A: No, there is no advantage to letting your pet have one litter. However there are plenty of advantages to having you pet spayed or neutered. These advantages include decreasing the chances of breast tumors later in life, decreasing the chance of cystic ovaries and uterine infections later in life, decreasing the desire to roam the neighborhood, helping prevent spraying and marking, and also decreases the surplus of unwanted puppies and kittens.
A: While your pet is under anesthesia, it is the ideal time to perform other minor procedures, such as dentistry, ear cleaning, or implanting an identification microchip. If you would like an estimate for these extra services, please call ahead of time. This is especially important if the person dropping the pet off for surgery is not the primary decision maker for the pet’s care.When you bring your pet in for surgery, we will need to 5 to 10 minutes of time to fill out paperwork and make decisions on the blood testing and other options available. When you pick up your pet after surgery you can also plan to spend about 10 minutes to go over your pet’s home care needs.In the meantime, please don’t hesitate to call us with any questions about your pet’s health or surgery.
A: For dogs, a chemical in chocolate called theobromine is the source of the problem. Theobromine is similar to caffeine. Theobromine is toxic to a dog when it ingests between 100 and 150 milligrams per kilogram of body weight.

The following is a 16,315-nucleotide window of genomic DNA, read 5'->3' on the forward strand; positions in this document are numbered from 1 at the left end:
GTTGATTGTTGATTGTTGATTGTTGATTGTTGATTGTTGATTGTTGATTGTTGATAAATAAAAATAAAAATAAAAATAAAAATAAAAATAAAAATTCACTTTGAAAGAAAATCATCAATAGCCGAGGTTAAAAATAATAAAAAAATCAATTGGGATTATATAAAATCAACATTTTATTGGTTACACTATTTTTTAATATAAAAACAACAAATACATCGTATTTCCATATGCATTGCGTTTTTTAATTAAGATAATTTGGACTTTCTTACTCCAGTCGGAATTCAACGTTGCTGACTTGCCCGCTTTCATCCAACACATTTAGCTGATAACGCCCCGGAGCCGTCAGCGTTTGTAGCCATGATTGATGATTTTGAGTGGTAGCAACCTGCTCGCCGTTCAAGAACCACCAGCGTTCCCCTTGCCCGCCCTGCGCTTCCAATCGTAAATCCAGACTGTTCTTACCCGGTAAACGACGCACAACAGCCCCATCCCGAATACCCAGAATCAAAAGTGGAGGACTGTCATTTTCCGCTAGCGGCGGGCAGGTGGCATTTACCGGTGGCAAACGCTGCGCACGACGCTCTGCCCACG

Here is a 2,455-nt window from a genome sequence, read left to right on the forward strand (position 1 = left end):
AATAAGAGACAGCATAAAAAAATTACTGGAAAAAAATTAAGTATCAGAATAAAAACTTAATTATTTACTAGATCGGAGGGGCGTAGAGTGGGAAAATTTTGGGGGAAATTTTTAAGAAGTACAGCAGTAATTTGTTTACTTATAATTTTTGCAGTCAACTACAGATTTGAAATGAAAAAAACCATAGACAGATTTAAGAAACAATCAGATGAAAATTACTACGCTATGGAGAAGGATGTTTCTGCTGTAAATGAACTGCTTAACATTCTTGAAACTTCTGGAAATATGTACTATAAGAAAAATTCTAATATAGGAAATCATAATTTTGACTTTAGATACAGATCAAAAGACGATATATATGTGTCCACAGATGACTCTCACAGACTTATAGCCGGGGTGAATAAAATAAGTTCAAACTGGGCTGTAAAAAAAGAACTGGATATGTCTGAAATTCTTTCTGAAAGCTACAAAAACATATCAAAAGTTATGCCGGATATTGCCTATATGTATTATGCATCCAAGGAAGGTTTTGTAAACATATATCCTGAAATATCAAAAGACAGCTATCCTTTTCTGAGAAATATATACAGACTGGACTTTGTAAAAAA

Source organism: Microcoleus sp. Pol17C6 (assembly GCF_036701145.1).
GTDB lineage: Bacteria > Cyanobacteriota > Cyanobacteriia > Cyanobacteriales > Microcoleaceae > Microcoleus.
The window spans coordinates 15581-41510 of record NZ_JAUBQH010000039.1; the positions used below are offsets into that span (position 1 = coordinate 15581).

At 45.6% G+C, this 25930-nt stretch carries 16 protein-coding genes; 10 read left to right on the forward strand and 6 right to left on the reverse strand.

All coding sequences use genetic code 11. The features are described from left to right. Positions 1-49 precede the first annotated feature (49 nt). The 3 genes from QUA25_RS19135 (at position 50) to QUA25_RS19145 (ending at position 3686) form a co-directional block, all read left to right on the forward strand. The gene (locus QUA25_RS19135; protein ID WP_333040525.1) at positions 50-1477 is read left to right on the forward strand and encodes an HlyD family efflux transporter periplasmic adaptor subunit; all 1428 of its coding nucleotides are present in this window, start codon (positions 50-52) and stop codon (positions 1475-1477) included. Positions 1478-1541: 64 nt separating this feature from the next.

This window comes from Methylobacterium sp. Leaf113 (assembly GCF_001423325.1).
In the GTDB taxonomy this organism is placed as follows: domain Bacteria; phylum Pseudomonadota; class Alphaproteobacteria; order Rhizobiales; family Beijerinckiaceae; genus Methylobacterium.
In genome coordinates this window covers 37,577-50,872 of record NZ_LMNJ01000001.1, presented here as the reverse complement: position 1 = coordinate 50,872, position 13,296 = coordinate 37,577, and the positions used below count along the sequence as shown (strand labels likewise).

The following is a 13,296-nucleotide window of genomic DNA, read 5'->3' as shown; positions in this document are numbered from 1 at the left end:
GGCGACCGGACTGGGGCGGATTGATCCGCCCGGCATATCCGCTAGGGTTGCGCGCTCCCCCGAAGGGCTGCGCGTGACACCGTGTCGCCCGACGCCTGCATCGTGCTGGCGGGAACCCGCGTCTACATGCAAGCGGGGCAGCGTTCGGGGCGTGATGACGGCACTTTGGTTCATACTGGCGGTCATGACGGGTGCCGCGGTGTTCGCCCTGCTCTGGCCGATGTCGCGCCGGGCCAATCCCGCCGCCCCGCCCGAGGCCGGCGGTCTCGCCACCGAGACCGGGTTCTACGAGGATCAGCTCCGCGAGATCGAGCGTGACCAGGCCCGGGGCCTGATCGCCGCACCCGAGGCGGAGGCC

Different types of chocolate contain different amounts of theobromine: It would take 20 ounces of milk chocolate to kill a 20-pound dog, but only 2 ounces of baker’s chocolate or 6 ounces of semisweet chocolate. It is not that hard for a dog to get into something like an Easter basket full of chocolate eggs and bunnies and gobble up a pound or two of chocolate. If the dog is small, that could be deadly.
It turns out that chocolate poisoning is actually not as unusual as it sounds. For a human being, caffeine is toxic at levels of 150 milligrams per kilogram of body weight. That’s the same as for dogs! Humans generally weigh a lot more than dogs, but small children can get into trouble with caffeine or chocolate if they consume too much of it.
A: Recently we fielded an emergency phone call from a dog owner. She was worried because when she arrived home from work, she found that her dog had consumed half a jar of Nutella. The 13-ounce jar was tipped on its side on the floor bearing all the signs of a canine lick-fest.
Knowing how panicked the owner must be, I wanted to figure out quickly if her dog had eaten a toxic dose. With chocolate it can be tough. Dark chocolate has more cocoa per ounce than milk, and a chocolate spread? Nutella has how much cocoa in it?
Googling Nutella did absolutely nothing to tell me how much cocoa was in the product. The ingredient that causes the bad side effects is methyl xanthine. I hopped on my Veterinary Information network and found a posting by an ER vet who knew that European Nutella has 8.5 % cocoa or 8.5 grams per 100 grams of product, and the US Nutella has 7 grams. Going with the worst-case scenario, I began the calculations. After triple-checking my math, I determined that the pup had eaten 450 mg of cocoa, or half the potential lethal dose.
A dose in this range could cause a racing heart and nervous tremors. A lethal dose could cause seizures and cardiac arrest. Her pup was showing no symptoms, but to be cautious we advised that he be examined. Since he had eaten the chocolate sometime during the day, the toxin had already been absorbed and inducing vomiting was not on the table. He did well treated with fluids and activated charcoal.